The Cincinnati Kid

The Cincinnati Kid ★★★

I have never understood the McQueen mythos. His weird roman crop blonde mop makes him stand out amidst the short back and sides of the sixties and then again amongst the long hair and beards of the seventies.

With this in mind I approach the prospect of him playing a sort of amalgam of Johnny Hooker and Henry Gondorff without the confidence tricksterism, with some tredpidation.

Fortunately the New Orleans location really provides a depth and grime to the depression tale. Rip Torn is great as the beaten card player who wants to orchestrate Lancey's demise. Robinson's belief that this ewas his greatest and most personal performance just adds more credence to the observation that actor's are not good judges of their talent and frequently their favourite films reflect something other than the technique or level of performance. Not to say that Robinson is not effective as the aging poker master but there are more fun roles and energetic performances in his cv.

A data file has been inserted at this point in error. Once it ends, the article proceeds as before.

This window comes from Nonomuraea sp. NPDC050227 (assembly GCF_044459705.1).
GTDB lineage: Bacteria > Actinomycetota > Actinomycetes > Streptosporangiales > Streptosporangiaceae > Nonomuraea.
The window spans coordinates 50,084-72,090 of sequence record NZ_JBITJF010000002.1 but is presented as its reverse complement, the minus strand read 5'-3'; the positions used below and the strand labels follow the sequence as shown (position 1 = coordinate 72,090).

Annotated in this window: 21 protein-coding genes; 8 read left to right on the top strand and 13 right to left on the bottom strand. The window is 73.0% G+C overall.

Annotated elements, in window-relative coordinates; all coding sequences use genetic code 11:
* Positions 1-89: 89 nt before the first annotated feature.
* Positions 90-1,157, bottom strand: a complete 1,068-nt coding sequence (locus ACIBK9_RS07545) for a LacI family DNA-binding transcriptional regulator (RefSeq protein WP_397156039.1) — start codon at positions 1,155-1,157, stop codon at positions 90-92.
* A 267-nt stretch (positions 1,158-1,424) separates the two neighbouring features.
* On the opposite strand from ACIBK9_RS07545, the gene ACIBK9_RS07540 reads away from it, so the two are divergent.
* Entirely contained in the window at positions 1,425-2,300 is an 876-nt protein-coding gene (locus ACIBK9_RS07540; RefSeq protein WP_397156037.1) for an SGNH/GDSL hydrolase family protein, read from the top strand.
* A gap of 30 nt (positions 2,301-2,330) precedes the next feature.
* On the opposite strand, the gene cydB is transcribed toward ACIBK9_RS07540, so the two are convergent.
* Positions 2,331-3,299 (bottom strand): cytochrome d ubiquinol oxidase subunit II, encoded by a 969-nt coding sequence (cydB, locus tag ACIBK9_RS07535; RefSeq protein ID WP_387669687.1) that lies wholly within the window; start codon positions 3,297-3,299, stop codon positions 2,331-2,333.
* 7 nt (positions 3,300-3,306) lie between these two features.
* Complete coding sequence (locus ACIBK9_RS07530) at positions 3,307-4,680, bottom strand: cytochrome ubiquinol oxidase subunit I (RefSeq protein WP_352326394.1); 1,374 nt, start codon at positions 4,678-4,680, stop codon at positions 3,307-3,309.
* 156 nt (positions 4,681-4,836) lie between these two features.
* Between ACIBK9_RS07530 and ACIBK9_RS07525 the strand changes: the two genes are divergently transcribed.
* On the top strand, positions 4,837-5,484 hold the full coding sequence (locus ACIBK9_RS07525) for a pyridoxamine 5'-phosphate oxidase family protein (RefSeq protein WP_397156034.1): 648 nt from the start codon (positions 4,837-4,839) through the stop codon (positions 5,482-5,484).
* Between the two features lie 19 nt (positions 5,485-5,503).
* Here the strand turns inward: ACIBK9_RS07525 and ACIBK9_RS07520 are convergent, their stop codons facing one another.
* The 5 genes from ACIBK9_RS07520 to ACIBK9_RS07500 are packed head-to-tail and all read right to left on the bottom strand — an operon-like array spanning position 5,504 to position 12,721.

Karl Malden is the poor bastard who sets up the game and is then strong-armed into rigging it by Torn and he is very good at playing guys on the edge of criminality but are averse from crossing over.

Perfectly acceptable poker-flick but clearly not in the same league as The Sting or The Hustler.

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